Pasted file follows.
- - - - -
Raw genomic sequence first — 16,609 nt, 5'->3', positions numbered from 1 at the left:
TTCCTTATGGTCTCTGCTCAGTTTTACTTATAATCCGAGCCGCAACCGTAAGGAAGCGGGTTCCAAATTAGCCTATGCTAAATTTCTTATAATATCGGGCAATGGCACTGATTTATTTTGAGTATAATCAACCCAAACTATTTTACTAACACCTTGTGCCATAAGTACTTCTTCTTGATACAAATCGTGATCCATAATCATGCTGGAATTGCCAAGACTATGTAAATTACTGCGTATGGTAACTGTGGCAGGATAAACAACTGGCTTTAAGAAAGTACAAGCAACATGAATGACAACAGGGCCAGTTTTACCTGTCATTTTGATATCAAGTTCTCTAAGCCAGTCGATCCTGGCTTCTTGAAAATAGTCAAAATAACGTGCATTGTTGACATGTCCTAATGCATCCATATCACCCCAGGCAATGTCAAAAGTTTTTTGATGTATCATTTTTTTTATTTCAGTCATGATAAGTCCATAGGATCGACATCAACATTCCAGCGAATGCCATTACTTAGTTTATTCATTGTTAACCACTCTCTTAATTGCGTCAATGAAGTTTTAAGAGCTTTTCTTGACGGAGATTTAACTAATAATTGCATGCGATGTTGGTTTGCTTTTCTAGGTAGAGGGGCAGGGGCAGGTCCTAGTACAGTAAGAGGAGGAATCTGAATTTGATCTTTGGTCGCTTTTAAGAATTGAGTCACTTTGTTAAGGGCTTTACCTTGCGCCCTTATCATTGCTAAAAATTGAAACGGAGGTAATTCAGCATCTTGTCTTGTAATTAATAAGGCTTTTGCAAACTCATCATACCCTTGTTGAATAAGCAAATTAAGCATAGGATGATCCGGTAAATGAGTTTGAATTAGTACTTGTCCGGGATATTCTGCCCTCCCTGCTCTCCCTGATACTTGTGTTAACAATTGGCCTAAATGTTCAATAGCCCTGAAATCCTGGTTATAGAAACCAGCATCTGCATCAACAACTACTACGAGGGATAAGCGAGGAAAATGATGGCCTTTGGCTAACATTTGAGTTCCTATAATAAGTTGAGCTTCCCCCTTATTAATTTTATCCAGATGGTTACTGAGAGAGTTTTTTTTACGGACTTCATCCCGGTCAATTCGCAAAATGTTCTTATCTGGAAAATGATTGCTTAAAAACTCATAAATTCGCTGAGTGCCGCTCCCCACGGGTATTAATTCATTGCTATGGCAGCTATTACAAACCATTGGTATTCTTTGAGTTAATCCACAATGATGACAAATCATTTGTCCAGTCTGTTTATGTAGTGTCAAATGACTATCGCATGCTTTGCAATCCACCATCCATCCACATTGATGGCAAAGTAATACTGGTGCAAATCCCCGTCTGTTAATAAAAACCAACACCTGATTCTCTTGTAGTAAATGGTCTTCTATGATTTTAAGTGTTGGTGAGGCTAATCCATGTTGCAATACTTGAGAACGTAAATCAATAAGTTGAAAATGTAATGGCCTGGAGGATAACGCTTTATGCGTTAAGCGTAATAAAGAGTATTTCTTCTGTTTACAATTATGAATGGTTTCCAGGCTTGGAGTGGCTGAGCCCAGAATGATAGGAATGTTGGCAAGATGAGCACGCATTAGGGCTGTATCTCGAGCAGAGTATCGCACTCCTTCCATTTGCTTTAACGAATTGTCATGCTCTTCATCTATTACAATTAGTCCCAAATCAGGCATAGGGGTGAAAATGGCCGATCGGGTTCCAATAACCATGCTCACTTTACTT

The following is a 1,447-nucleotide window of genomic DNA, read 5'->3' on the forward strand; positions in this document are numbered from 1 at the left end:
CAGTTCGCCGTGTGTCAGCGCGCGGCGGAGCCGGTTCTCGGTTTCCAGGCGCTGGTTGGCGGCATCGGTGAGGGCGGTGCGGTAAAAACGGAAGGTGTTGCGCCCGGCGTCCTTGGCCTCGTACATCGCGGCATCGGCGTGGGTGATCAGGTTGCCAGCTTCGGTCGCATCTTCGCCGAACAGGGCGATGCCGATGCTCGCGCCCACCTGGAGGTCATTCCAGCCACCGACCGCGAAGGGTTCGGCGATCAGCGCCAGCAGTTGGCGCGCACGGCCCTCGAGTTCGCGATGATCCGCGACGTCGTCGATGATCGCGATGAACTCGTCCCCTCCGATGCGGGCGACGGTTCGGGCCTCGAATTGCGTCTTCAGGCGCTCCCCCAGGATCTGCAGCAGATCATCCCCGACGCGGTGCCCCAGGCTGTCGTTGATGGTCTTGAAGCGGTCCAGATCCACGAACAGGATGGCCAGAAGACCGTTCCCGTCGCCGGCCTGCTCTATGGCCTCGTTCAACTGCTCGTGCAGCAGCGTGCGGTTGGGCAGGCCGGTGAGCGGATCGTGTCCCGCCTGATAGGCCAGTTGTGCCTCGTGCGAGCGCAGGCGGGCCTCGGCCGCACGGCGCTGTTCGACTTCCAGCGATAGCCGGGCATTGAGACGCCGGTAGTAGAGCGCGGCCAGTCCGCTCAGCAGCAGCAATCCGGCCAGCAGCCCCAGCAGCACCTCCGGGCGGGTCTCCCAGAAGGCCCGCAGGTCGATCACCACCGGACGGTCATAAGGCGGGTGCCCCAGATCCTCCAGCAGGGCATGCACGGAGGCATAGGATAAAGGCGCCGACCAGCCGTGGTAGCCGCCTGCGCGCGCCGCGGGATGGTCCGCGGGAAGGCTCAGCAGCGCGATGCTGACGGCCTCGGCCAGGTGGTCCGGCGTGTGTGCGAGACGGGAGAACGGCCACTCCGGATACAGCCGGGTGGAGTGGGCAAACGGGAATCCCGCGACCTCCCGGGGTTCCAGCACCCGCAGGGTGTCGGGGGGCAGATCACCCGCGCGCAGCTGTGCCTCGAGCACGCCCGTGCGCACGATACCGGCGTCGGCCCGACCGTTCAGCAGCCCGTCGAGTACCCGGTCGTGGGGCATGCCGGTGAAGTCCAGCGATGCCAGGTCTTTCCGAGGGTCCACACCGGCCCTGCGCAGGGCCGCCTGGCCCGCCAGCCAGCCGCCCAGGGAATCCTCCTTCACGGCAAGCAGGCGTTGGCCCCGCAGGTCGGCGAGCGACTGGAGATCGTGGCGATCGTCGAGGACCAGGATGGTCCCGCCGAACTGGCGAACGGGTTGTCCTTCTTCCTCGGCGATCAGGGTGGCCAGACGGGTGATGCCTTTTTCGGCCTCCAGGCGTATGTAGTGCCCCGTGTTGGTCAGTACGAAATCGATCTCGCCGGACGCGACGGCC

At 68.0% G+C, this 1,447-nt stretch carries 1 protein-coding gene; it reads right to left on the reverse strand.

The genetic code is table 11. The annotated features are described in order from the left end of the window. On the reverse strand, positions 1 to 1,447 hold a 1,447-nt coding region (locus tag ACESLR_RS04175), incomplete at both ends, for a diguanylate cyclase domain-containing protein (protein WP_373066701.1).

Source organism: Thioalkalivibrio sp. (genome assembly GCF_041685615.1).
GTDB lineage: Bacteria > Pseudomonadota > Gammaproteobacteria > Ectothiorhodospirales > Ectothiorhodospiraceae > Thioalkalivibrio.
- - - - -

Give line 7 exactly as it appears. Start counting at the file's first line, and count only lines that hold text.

Source organism: Thioalkalivibrio sp. (genome assembly GCF_041685615.1).